Like everyone, I love the heady days of summer with its colourful blooms vying for sunlight and the warmth in which to sit on the patio and enjoy it all! More often than not, though, these days September and October are pretty good too.
Yet autumn is my favourite, more cosy, season, if only for the plants that are available now – in all the best colours of golden, warm reds and purples.
During most years, autumn heralds chillier days and less brash, glowing sunshine, and I can never shake off the ‘back to school’ feel of the season. Things are slowing down, colours are more muted, and in the garden we’re all starting again to prepare for a new year. I love it!
The end of high season doesn’t need to be dull, so why not pep up your pots, baskets and borders with a terrific array of plants, which will in many cases most likely see you through the last months of the year with a burst of colour, too.
I’ve got a real showpiece of a hanging basket greeting guests to my garden at the moment, with spiky-leaved Cordyline ‘Pink Passion’, Heuchera ‘Marmalade’ –
both of which have variety names that aptly describe their colours – and a large bright green trailing ivy cascading down.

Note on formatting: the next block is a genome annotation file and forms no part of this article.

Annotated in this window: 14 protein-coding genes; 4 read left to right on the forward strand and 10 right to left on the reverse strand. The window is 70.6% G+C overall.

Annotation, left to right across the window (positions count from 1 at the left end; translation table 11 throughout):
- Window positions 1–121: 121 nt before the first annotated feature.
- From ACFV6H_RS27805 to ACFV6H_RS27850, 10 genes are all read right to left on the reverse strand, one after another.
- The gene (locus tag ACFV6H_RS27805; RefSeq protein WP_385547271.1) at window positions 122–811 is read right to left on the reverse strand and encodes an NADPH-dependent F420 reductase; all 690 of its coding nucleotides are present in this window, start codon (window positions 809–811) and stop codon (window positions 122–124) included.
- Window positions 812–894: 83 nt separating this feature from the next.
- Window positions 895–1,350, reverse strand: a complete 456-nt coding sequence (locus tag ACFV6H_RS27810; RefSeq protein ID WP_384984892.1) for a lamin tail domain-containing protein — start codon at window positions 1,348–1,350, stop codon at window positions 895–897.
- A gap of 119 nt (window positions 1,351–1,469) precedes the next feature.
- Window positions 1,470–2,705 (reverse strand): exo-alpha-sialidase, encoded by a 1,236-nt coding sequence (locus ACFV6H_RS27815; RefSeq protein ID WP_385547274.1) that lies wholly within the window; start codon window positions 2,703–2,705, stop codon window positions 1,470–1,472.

All these foliage plants are evergreen – or ‘everpink’ in the cordyline’s case – so they’ll stand firm for as long as you want them there. You can add variation every season by just changing the bedding plants at the front for a bit of a shake up.
At the moment I have some pink and white cyclamen in there to help pick out the other pink hues, but you might like to also plant some spring bulbs now to pop up in the New Year.
It’s the perfect time to plant shrubs and trees in gaps, while the soil is warm and they can get established through autumn and winter. Go for hot colour with evergreen Photinia ‘Red Robin’, which is a great hedging plant, and placed next to a lime-green choisya for contrast your garden will be as bright and breezy as
Reliable sedums, Japanese anemones and some grasses such as pennisetum and miscanthus add wavy structure, and some cactus-type or quirky tubular-petalled honka dahlias will give late-season colour and life.
Three autumn jobs... for a lovely lawn
Use a spring-tined rake to keep down levels of thatch (old grass stems, dead moss and other debris),which can stop water and feed getting to the right places.
Spiking a compacted lawn allows better movement of air and prevents waterlogging. Use a fork or a specialised tool to achieve the best results.
Tackle fairy ring lawn disease
Fairy rings of mushrooms can kill grass. No fungicide is available but water and feed well to deter them.
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